I also saw mixed results from Parsec's visual clarity, which scales depending on the bandwidth available in real time. The company claims low-latency inputs and streaming are prioritized, followed by framerate and visuals. Although gameplay mostly remains consistent, visual artifacts and other degradation can occur at times.
Final thoughts on Parsec
Game streaming is far from a new concept in the industry, with several firms already offering feature-packed Netflix-style services. Sony's "PlayStation Now" offers a strong library of PlayStation 4 titles, while NVIDIA recently debuted its own rival solution with "GeForce NOW." Parsec offers similar services in a much more flexible package, alongside the ability to leverage your existing hardware in the home.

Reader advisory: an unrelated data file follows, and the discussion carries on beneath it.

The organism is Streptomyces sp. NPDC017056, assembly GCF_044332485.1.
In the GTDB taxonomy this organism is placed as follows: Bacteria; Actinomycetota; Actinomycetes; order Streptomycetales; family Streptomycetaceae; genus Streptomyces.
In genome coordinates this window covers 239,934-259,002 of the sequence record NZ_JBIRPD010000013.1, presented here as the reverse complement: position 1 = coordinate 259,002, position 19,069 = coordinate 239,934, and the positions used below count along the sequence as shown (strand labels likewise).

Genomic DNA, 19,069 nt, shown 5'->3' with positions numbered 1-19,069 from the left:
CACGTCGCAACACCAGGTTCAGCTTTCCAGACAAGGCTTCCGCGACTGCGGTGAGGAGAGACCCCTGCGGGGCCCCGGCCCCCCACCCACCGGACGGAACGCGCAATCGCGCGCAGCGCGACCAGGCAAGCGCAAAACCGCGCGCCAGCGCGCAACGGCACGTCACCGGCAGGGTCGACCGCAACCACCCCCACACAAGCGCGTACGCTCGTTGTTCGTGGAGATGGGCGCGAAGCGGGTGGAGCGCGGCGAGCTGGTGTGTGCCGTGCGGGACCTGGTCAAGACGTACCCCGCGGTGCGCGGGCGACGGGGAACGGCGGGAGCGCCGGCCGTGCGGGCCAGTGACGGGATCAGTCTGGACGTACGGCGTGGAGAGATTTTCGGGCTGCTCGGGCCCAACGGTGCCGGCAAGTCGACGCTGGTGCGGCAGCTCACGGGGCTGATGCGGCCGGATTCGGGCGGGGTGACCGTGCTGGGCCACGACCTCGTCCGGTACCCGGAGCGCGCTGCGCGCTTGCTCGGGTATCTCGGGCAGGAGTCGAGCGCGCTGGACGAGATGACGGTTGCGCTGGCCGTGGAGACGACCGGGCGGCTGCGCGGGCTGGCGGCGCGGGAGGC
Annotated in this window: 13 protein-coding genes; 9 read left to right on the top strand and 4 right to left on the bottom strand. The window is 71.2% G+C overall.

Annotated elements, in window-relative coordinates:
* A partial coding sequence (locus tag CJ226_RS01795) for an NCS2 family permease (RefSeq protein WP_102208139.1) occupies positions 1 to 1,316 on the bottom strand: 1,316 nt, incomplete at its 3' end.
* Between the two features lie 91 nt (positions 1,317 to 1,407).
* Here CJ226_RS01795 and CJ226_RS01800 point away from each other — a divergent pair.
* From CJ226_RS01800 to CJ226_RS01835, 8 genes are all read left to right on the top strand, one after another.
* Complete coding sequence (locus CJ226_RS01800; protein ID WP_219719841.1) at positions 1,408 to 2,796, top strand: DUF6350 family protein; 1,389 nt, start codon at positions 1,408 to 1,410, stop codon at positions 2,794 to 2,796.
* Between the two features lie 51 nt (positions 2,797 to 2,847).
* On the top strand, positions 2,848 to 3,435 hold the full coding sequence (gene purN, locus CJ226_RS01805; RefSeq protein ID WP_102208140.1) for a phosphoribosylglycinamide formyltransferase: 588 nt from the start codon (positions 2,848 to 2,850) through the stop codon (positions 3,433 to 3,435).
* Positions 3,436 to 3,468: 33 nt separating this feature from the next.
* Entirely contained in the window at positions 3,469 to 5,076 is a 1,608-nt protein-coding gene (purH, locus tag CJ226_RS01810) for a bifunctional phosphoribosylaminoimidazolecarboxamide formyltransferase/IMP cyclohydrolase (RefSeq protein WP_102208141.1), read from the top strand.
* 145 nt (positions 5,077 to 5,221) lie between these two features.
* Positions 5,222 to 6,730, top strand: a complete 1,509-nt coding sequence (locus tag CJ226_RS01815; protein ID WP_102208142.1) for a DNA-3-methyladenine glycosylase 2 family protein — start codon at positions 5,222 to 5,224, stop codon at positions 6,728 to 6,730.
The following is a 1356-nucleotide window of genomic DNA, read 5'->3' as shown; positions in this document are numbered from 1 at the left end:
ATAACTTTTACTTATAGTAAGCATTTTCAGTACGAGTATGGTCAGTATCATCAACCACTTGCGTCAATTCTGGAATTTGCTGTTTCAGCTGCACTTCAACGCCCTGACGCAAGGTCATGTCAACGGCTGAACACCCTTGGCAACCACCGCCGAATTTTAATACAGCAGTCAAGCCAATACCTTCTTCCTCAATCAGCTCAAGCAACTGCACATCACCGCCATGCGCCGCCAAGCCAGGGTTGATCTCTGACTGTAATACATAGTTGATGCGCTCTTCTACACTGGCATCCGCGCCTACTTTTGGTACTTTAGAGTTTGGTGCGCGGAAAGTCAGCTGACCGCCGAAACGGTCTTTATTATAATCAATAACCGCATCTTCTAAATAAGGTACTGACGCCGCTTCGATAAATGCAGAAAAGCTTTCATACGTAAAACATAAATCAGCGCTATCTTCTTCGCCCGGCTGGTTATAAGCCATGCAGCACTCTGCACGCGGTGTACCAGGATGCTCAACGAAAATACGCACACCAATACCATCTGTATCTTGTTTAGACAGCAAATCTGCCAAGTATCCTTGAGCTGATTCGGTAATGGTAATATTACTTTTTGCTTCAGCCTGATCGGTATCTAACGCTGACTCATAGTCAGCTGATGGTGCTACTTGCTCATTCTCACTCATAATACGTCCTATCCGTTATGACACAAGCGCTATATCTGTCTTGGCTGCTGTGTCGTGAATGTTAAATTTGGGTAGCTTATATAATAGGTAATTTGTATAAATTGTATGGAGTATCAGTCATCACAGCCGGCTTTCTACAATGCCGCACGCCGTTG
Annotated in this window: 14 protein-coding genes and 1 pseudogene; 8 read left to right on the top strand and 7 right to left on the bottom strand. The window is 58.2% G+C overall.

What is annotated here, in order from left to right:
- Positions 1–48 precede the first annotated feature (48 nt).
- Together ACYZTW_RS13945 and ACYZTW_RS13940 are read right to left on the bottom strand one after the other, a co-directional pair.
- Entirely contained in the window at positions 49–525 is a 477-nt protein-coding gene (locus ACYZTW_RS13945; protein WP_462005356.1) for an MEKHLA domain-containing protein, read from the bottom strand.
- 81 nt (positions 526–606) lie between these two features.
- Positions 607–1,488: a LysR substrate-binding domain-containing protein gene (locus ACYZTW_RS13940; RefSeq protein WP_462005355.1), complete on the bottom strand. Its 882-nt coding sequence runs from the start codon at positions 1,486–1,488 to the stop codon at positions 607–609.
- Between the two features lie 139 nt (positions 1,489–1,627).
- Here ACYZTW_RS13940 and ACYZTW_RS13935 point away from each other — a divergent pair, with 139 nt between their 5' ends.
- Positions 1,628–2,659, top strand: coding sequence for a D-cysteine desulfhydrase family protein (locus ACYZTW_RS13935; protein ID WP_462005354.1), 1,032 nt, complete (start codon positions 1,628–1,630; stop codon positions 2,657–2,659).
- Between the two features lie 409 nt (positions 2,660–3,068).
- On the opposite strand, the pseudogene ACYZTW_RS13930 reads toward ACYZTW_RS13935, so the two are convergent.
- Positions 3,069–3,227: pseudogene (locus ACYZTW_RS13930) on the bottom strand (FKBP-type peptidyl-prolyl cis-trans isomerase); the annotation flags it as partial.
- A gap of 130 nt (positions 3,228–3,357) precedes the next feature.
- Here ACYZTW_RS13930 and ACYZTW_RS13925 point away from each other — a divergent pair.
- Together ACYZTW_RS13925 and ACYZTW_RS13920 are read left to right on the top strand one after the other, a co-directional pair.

Game streaming looks like the future for some demographics, with significant saving possible. Parsec is among the best game streaming services on the market today, with a range of features that accommodate different players. Parsec could be particularly appealing to a casual audience as the technology scales, but it cannot currently meet the demands of hardcore gamers.
We recommend heading to the official Parsec website and demoing the technology yourself. Game streaming from your desktop is available as a free feature, while rentable PCs are available to purchase with flexible pricing. Make sure to drop into the comments with your thoughts.
"both PlayStation 4 titles" ? just the two then ?😉
*slides $10* you saw nothing :)
Nice doing business with you
Now if it would come with monthly payment for better price and with slider for "power", even better would be paying for how much of computing is done, to be flexible and not overpay.